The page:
Feb 4

Light in the Strangest of Places (if you look at it right)

Credit: ESA

What’s Up with Webb – home

This week the Webb telescope team kept the excitement going with two main developments. 

Light from a star made its way through the entire telescope for the very first time, and engineering images were acquired!  These starlight images will be used to focus the telescope’s 18 hexagonal mirrors during the next 3 months. NASA has written a blog describing this process.

The other development this week was turning power on for all of Webb’s instruments. The Mid-Infrared Instrument had been turned on shortly after launch; this week the other three were turned on. In the rest of this blog, we introduce these instruments that Webb uses to analyze light from the cosmos.

About Light

All of Webb’s cameras and spectrographs are optimized to detect infrared light. Light travels in waves on a scale from short to long called the electromagnetic spectrum. The light we can see is only one small part of that spectrum – visible light. Light at wavelengths longer than what we can see is called infrared light, sometimes sorted into near infrared and far infrared. This is the type of light that comes from stars and other objects very far away in the Universe, so it’s the light Webb is designed to analyze.

Infrared sensitivity of Webb's instruments
Credit: NASA

Meet the Four Webb Instruments

The instrument used for the first engineering images is the Near Infrared Camera (NIRCam). NIRCam is Webb’s main camera. It detects light in the shorter (near) part of the infrared spectrum. Some of NIRCam’s targets will be the earliest stars and galaxies as well as stars in the Milky Way, nearby galaxies and objects at the edge of our solar system.

The Near Infrared Spectrometer (NIRSpec) detects light at the same wavelengths as NIRCam but the real super-power of NIRSpec is its ability to spread the light out into its component colors. Scientists will be able to look at this distinctive spread of colors, called a spectrum, for each object studied with NIRSpec. From such spectra, scientists can compute the object’s temperature, pressure, motions, and chemical makeup, whether the object is a star, a planet, a galaxy, or some other object. In order to study thousands of galaxies, NIRSpec is equipped with an innovative microshutter array that allows it to take the spectrum of 100 objects simultaneously.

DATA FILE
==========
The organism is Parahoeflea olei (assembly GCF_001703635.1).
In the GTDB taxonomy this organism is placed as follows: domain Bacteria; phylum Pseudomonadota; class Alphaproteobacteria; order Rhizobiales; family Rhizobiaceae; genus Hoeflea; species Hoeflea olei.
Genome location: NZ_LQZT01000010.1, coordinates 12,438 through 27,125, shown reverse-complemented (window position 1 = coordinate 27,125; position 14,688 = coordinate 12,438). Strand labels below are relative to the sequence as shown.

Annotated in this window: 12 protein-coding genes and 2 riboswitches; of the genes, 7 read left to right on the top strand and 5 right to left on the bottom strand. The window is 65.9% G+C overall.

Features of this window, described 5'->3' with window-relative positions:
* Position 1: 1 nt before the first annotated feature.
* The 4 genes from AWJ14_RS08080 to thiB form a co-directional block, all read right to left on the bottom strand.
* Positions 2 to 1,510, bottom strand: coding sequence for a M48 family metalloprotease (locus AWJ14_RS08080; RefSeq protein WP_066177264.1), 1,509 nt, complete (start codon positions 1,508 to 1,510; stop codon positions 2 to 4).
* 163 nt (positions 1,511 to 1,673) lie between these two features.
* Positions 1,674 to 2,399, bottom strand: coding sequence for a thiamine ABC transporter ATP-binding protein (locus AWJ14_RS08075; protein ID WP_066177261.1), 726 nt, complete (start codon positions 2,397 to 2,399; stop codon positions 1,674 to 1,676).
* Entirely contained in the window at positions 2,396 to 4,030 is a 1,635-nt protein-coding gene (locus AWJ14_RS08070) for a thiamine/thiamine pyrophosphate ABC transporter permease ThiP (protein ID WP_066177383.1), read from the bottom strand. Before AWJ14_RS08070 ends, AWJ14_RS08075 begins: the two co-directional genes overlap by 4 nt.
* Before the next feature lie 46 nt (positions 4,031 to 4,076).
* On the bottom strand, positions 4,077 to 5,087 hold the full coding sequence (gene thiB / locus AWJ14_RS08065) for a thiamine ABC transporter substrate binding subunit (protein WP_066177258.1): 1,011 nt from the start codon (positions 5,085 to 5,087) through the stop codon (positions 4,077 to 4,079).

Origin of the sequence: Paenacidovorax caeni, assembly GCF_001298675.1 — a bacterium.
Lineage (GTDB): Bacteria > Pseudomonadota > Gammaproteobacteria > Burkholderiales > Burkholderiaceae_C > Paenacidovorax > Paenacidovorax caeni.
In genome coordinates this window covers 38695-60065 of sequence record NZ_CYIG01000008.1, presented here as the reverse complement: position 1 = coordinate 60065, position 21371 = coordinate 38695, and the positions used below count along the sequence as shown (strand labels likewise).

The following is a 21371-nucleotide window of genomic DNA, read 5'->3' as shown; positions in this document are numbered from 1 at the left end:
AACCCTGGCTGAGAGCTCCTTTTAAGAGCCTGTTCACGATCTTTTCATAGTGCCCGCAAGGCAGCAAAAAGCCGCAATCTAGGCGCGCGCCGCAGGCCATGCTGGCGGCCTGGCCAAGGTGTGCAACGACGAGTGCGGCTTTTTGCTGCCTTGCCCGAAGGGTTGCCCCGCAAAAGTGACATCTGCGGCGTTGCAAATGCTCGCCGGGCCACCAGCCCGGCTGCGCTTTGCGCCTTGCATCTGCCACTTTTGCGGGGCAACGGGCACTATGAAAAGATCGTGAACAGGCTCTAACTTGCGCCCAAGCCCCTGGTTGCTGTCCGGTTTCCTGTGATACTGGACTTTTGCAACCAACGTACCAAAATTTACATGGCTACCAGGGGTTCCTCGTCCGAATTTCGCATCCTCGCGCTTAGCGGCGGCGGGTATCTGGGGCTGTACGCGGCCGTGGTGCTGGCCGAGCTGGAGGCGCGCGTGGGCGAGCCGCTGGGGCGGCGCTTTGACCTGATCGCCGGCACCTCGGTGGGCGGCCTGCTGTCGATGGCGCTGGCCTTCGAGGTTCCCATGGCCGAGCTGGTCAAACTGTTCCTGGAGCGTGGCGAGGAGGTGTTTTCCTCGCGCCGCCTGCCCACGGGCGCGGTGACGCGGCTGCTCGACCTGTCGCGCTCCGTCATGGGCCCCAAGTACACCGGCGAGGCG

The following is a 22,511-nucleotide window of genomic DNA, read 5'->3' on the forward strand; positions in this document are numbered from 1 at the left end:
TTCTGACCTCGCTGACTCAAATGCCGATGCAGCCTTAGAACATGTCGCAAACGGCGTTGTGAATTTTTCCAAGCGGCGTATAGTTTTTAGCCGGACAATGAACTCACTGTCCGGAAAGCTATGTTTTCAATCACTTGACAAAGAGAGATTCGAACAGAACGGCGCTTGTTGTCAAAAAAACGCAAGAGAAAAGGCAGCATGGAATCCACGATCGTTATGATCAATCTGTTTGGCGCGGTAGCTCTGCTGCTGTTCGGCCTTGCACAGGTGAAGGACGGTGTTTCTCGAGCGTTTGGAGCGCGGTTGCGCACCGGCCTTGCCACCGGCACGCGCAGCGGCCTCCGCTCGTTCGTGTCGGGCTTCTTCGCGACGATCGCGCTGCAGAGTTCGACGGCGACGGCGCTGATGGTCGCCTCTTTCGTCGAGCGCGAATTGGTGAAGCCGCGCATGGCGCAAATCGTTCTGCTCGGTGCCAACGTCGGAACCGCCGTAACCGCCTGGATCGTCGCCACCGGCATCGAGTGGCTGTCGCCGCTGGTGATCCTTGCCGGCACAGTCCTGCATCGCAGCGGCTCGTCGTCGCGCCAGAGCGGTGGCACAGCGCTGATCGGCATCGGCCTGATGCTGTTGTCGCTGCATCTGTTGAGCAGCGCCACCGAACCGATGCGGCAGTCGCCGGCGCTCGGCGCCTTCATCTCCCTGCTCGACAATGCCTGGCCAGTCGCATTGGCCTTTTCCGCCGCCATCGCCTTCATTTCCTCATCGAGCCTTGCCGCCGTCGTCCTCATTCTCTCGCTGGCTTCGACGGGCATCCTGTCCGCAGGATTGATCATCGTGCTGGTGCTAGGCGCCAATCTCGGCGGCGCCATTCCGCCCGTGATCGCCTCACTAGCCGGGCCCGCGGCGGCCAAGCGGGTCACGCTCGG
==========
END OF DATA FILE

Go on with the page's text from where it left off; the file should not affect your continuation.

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<p><em>James Webb Space Telescope (JWST) instruments/capabilities at a glance (from http://www.stsci. edu/jwst/instrumentation). Detailed information can be found at https://jwst-docs.stsci.edu/.</em></p>
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James Webb Space Telescope (JWST) instruments/capabilities at a glance (from http://www.stsci. edu/jwst/instrumentation). Detailed information can be found at https://jwst-docs.stsci.edu/.

Mid-Infrared Instrument (MIRI) contains both a camera for imaging and a spectrograph to study the distinct colors of objects via their spectrum. It detects light from the longer wavelengths of the mid infrared part of the spectrum. Some of MIRI’s key science targets will be the most distant galaxies, newly forming stars, and faint objects at the edge of our Solar System. It will also be able to make incredible images with its wide-field camera.

The fourth instrument is the Fine Guidance Sensor, Near Infrared Imager and Slitless Spectrograph or FGS/NIRISS. The FGS enables precision pointing so Webb can take quality images. NIRISS science objectives include detecting first light and understanding exoplanets.

All of Webb’s instruments are now cooling down to operating temperatures and then will go through commissioning over the next 5 months. They enable Webb’s science, and we can’t wait to see the amazing images they will produce.